Use the snap command
This is an overview of commonly used snap commands. You can find the full command reference here.
Log in to a snap store
Snaps are normally installed from a store. You can interact with a store without signing-in, but signing-in offers a number of advantages. These advantages include the ability to access your private snaps and managing your snaps without requiring root on the device.
Snap stores hold a collection of snaps for delivery to clouds, devices, and private infrastructures. You sign-in to a store as follows, using your Ubuntu SSO account:
$ sudo snap login email@example.com Password: ********* 2-factor: ****** Welcome!
When you are not logged in, most
snap commands will require you to run them as root.
A store can contain both public and private snaps.
Anybody can publish a snap, but doing a store search will only find snaps that are published to the
stable release channel (and therefore have been reviewed and judged to be of good quality – so users can install them without concerns).
Searches look for matches in the snap name or description:
$ snap find hello Name Version Developer Notes Summary hello 2.10 canonical - GNU Hello, the "hello world" snap hello-huge 1.0 noise - A really big snap hello-world 6.1 canonical - Hello world example
Community developer Brian Douglass is also maintaining an online frontend to browse the main snap store.
You can install snaps using the snap name. Here is an example of installing GNU Hello from the Free Software Foundation:
$ snap install hello
Each snap might include multiple related commands, with a default command that has the same name as the snap itself. Additional commands are prefixed with the snap name:
$ hello Hello, world! $ hello.universe Hello, universe!
Snaps can also install services that run in the background, such as web servers, daemons… Those will start automatically when the snap is installed. The
snap disable <snap name> and
snap enable <snap name> commands allow you to keep full control over snaps installed on your system, regardless of the way they are started.
View details about installed snaps
To see a list of all snaps installed on a system use
snap list. The list also provides information on the software version, revision number, developer, and any extra notes provided with the snap (such as whether the snap is in developer mode or not).
$ snap list Name Version Rev Developer Notes hello 2.10 26 canonical - ubuntu-core 16.04+20160419.20-55 109 canonical - webdm 0.17 21 canonical -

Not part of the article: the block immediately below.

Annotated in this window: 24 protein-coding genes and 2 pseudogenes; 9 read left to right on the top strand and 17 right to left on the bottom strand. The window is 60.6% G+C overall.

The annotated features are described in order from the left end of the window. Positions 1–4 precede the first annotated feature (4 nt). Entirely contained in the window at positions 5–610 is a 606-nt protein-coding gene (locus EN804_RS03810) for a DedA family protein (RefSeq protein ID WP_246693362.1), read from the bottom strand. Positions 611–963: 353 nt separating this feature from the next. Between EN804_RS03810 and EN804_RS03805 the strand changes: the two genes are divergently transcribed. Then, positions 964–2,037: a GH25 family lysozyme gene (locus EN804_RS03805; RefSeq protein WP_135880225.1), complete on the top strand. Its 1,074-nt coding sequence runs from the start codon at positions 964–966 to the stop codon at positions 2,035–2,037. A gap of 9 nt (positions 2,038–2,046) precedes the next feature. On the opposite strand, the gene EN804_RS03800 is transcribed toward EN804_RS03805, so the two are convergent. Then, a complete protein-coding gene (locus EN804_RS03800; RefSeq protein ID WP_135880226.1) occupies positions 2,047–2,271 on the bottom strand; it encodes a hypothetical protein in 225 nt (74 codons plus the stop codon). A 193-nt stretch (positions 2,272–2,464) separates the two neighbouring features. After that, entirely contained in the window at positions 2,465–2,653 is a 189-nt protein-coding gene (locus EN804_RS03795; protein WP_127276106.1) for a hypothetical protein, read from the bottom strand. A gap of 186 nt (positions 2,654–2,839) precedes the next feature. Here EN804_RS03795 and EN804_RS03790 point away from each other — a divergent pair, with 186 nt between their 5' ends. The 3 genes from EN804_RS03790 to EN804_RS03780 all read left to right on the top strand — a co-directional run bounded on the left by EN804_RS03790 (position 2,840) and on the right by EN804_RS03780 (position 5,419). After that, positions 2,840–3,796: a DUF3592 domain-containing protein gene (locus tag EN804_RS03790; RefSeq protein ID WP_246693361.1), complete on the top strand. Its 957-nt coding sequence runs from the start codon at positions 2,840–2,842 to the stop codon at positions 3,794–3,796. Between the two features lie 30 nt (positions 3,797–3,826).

Automated updates and channels
Snaps are updated automatically in the background to the latest version, every day. This can also be done manually using
snap refresh for either all installed snaps or by specifying a particular snap to refresh.
You can also switch to another version of a snap by refreshing into another release channel, if the developer has published the snap in multiple channels.
Valid release channels are
edge and their name reflect the development status of snaps they contain.
$ snap refresh <snap name> --beta
When you’re developing a snap, you will probably want to run it without the strict security confinement that is expected of stable, published snaps. This is done by using the
--devmode flag on installation.
You can even publish snaps that require
--devmode to work, but they can only be published to the
edge release channels, not the stable or candidate channels. Users can then install these versions using
--devmode as well. Because of the risk installing an unconfined app creates, installing a snap in
devmode is not recommended unless you trust its developer.
$ snap install flubber --beta error: cannot install "flubber": snap not found $ snap install flubber --beta --devmode Download snap "flubber" (12) from channel "beta" ...
To know the right channel and confinement mode to request when installing a package, you can use the
snap info command prior to installation:
$ snap info flubber name: flubber summary: ... publisher: flubber-dev description: ... channels: beta: 1.3 (16) edge: 1.4 (17) devmode
Make your own snaps
Snaps can be easily created with a helper tool called snapcraft. Jump to the Build snaps section to get started.